Although new methods for the induction of malnutrition disorders in laboratory animals have been developed, the bulk of the models described in the literature are essentially based on dietary restriction/starvation principle. In this context, little data are available about the metabolic and the immune system parameters of Balb/c mice under starvation/refeeding.
This study examined the effects of starvation and refeeding on the biochemical and immunological status of undernourished Balb/c mice.
Female Balb/c mice, weighing 20 g, were starved for 3 days and then refed with commercial pelleted diet for 8 days. The variables considered were as follows: body weight; serum protein and amino acid concentrations; liver protein content, and cholinesterase and arginase activities; jejunal protein and DNA contents as well as oligosaccharidase levels; hematological parameters (bone marrow and peripheral blood cellularity); peritoneal macrophage activation; and humoral and cell-mediated immune functions.
Profound alterations in both biochemical and immunological conditions appeared after the starvation period. Refeeding resulted in the normalization of serum albumin levels, the intestinal DNA content and the gut-mucosal associated enzymatic activities, the blood lymphocyte counts, and the number of peritoneal macrophages. The markers of liver metabolic function (cholinesterase and arginase activities), and those of bone marrow hemopoiesis and the adaptive immune response (T-dependent antibody titres and delayed-type hypersensitivity response) remained altered after refeeding compared with control mice.
These findings suggest that fasted mice can be used as an animal model of acute starvation that might prove useful in evaluating the effectiveness of nutritional and immunopharmacological interventions.
[Show abstract][Hide abstract] ABSTRACT: Protein malnutrition (PM) often is associated with changes in bone marrow (BM) microenvironment leading to an impaired hematopoiesis; however, the mechanism involved is poorly understood. The aim of this study was to compare the cell cycle progression of hematopoietic stem cells (HSC) and hematopoietic progenitor cells (HPC) and evaluate the cell cycle signaling in malnourished mice to assess the mechanism of cell cycle arrest.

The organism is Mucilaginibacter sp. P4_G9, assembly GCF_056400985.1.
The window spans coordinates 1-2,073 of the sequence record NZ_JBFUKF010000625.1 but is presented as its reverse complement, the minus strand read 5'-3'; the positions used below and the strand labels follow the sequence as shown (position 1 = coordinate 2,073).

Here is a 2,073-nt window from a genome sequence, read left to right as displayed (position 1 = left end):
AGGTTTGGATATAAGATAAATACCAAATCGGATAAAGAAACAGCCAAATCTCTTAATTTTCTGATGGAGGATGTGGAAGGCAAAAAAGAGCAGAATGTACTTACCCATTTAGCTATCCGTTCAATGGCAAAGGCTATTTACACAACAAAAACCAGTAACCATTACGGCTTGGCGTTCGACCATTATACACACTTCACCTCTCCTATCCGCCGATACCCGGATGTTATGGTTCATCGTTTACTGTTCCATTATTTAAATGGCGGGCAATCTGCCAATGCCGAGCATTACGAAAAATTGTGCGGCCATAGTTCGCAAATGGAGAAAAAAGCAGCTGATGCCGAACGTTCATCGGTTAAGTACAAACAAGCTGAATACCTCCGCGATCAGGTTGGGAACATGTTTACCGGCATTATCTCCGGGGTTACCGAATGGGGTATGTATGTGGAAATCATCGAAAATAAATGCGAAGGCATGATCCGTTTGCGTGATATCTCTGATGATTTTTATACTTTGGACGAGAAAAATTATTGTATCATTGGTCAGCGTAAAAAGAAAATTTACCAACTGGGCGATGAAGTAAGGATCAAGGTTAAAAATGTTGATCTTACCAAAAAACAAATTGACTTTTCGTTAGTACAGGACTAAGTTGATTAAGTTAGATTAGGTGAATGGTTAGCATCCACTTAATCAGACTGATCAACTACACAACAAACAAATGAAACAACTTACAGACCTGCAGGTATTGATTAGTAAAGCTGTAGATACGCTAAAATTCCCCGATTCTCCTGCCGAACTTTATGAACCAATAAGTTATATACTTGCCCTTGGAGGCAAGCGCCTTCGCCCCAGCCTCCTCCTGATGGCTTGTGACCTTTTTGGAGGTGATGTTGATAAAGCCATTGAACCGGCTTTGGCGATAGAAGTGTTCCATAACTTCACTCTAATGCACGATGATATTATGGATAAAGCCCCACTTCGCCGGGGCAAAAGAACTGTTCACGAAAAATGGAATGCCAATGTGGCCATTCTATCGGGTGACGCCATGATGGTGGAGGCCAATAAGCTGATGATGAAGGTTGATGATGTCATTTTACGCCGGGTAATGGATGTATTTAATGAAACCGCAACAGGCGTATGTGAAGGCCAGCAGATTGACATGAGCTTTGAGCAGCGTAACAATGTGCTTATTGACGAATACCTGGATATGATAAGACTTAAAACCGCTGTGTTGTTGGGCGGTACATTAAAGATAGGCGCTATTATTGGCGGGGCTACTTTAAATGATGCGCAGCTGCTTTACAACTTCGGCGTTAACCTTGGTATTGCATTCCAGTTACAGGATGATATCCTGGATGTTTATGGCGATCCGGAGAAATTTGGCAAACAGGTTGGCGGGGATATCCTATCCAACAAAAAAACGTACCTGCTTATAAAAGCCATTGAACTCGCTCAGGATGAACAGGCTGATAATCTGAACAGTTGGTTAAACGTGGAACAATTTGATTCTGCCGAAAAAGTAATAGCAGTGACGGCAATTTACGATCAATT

C57Bl/6J mice were randomly assigned in control and malnourished groups receiving normoproteic and hypoproteic diets (12% and 2% protein, respectively) over a 5-wk period. Nutritional and hematologic parameters were assessed and BM immunophenotypic analysis was performed. Cell cycle of HPC (Lin(-)) and HSC (Lin(-)Sca-1(+)c-Kit(+)) were evaluated after 6 h of in vivo 5-bromo-2'-deoxyuridine (BrDU) incorporation. Cell cycle regulatory protein expression of HPC was assessed by Western blot.
Malnourished mice showed lower levels of serum protein, albumin, glucose, insulin-like growth factor-1, insulin, and higher levels of serum corticosterone. PM also caused a reduction of BM myeloid compartment resulting in anemia and leukopenia. After 6 h of BrDU incorporation, malnourished mice showed G0-G1 arrest of HPC without changes of HSC proliferation kinetics. HPC of malnourished mice showed reduced expression of proteins that induce cell cycle (cyclin D1, cyclin E, pRb, PCNA, Cdc25a, Cdk2, and Cdk4) and increased expression of inhibitory proteins (p21 and p27) with no significant difference in p53 expression.
PM suppressed cell cycle progression mainly of HPC. This occurred via cyclin D1 down-regulation and p21/p27 overexpression attesting that BM microenvironment commitment observed in PM is affecting cell interactions compromising cell proliferation.
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